It doesn’t take much to realize just how out of control this process can get.

Now, imagine how much easier it would be to hand over relevant communications–in the event that a discovery order has deemed them relevant–that are compiled by a networking/collaboration tool, with a log that is in the control of the business leadership. Because collaboration tools are designed to have team members talk to one another concerning a particular project, and because outsiders are not able to access the tool if good security features are in place, there is significantly less chance that there will be irrelevant, non-business related, personal material that lawyers and document management agencies will nevertheless charge time for reviewing. It will be far easier for businesses using a networking/collaboration platform to compile messages concerning the litigation, hand them over pursuant to a discovery order, and be confident that hours and money won’t have to be wasted by having lawyers and document management consultants look through irrelevant material.

No one likes thinking about having their business get sued. But when a company is prepared to manage the litigation in a fashion that is efficient in terms of both time and money spent, then that can take some of the sting out of the experience.

The Importance of Security

Remember when the WikiLeaks controversy began garnering headlines? Then you likely remember that in addition to all of the diplomatic cables that it has released, WikiLeaks threatened to release bank communications as well in order to try to embarrass the rich and powerful.

Whether the threat to release bank communications and records is for real, or whether it is a bluff, it highlights the need for companies and businesses to have access to a hyper-secure method for communications. E-mail is not going anywhere anytime soon, but e-mails are remarkably easy to leak, and the use by employees of company e-mails for personal communications has long been a headache and a nightmare for IT folks, corporate security, company lawyers, and business leaders in general.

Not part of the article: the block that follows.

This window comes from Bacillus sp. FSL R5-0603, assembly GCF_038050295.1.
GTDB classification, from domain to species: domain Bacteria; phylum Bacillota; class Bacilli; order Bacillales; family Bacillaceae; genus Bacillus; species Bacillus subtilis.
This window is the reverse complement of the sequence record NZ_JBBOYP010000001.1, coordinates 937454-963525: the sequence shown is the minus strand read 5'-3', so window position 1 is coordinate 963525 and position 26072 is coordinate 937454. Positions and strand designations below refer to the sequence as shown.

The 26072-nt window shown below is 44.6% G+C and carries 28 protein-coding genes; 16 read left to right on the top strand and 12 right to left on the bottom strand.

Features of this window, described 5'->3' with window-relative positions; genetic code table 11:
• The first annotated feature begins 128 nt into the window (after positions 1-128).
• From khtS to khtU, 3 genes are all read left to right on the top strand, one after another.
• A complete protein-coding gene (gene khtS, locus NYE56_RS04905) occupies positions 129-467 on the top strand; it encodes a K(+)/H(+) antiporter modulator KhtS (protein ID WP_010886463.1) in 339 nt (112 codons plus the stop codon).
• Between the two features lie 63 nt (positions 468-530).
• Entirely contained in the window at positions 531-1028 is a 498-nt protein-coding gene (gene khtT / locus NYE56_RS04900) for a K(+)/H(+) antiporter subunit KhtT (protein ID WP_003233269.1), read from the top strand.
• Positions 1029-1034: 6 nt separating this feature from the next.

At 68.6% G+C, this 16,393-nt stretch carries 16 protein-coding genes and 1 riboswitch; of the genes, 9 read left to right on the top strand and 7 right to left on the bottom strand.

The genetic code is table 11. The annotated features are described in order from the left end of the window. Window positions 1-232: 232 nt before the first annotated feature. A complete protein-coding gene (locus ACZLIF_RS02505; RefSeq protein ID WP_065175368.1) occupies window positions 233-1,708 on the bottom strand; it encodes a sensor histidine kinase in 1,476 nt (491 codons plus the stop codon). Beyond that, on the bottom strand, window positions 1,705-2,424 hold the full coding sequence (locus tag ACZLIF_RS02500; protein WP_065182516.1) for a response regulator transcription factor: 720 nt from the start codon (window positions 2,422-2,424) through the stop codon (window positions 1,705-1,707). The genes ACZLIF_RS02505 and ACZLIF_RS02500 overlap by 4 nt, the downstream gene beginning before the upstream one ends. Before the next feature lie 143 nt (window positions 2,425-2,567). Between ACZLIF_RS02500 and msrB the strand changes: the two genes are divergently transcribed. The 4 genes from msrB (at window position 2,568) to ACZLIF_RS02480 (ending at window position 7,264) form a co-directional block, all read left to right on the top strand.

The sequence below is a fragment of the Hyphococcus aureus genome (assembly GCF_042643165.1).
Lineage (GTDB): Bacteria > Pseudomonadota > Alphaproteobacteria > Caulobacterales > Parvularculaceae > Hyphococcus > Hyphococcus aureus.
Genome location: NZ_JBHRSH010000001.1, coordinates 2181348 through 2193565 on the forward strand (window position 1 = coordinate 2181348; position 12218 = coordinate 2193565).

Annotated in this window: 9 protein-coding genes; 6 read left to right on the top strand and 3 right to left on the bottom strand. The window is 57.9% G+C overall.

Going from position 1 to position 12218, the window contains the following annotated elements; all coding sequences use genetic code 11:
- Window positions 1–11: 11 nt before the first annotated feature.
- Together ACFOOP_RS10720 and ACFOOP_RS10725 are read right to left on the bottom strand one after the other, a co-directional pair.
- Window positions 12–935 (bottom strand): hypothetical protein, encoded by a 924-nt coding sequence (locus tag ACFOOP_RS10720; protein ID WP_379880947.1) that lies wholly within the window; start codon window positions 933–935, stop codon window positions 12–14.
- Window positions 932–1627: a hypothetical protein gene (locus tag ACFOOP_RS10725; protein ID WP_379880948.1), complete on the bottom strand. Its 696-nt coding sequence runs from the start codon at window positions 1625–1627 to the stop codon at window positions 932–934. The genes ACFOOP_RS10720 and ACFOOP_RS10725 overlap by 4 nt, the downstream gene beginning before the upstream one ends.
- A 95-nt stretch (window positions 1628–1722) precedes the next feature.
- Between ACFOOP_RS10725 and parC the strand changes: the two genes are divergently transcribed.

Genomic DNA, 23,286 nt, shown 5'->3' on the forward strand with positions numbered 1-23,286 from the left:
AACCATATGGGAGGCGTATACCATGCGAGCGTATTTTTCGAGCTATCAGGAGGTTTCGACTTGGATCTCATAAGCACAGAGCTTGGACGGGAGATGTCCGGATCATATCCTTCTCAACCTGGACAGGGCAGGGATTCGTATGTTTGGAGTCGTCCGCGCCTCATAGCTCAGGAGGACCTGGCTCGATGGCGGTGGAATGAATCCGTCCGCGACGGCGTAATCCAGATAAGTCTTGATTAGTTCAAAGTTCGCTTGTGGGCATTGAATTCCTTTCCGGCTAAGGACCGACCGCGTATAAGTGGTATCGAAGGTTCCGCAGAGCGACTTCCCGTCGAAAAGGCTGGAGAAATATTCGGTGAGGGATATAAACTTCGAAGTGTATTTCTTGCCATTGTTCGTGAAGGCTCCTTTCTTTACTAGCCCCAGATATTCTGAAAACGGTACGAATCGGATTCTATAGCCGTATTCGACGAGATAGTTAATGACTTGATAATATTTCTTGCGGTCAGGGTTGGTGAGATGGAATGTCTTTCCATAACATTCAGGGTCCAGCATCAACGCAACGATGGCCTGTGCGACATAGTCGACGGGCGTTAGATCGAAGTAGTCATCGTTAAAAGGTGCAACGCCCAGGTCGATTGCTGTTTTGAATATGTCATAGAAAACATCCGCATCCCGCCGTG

A networking/collaboration tool with features ensuring hyper-security would help bring an end to a lot of those headaches and nightmares. One of the virtues of the collaborative process would be the ability to ensure that communications only go to those who are cleared to access and use a company’s networking/collaboration tool. That way, company resources will not be used to send of personal messages to people outside the company. Along these lines, the chances that communications can, or will be leaked to outsiders is significantly reduced. A log of communications can keep track of who said what, and can ensure that in the rare instance that unauthorized disclosures of information do occur, they will be discovered, thus allowing action to be taken to make sure that future disclosures will not take place. The integrity of the collaborative process can therefore be maintained, confidentiality will be more easily ensured, and companies and individuals can go about their missions and jobs with greater confidence that their internal deliberations will not be made public, thus allowing them to engage in, and benefit from full and frank discussions regarding the issues they are confronted with.

The Value of Aesthetic Controls

Every time Facebook launches a re-design, we see and hear users complaining about the changes that have been forced on them.

Some of those complaints are valid, but there is nothing that users can do to resist them, save leaving Facebook. Part of having a Facebook account means accepting that you are playing on Facebook’s turf, and that as a consequence, you have to abide by Facebook’s rules. Thus, when Facebook rules that users have to experience a redesign to their pages, users who wish to keep their Facebook accounts have no choice but to accept.

But this is not how it has to be in the business world. Networking/collaboration tools can, and should remain in the hands of the companies and businesses that pay to use them, to configure as they see fit. This includes control over aesthetics; companies should be the final judges of how they want their networking/collaboration pages to look–from the layout, to the functionality, to the decision whether to place a company logo on pages.

There is a practical aspect to all of this, of course. Changing the aesthetics of a page means that users need to be re-trained on the functionality of their pages. This takes time, resources, and money. If changes are to take place in the aesthetics of a platform, those changes should occur on the timetable of the companies using the platform, not on some arbitrary timetable imposed by some outside force like the developer/seller of the platform. And if companies don’t want to spend time, resources, or money re-training users on a particular platform, they shouldn’t be forced to, and they should be allowed to keep the aesthetics of their platforms intact so that they won’t have to.